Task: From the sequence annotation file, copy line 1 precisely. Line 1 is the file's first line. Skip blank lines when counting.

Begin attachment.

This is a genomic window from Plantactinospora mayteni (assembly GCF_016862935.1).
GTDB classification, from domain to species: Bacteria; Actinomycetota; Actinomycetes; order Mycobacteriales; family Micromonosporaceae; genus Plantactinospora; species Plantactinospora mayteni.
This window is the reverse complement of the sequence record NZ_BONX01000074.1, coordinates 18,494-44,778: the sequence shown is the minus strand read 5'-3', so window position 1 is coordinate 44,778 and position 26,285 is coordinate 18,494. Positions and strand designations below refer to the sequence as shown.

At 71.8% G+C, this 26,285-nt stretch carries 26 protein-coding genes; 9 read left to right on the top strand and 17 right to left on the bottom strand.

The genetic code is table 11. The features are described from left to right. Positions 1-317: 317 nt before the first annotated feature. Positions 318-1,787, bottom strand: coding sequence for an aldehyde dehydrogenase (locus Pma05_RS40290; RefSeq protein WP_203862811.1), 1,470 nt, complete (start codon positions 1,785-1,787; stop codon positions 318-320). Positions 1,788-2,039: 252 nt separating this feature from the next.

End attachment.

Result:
This is a genomic window from Plantactinospora mayteni (assembly GCF_016862935.1).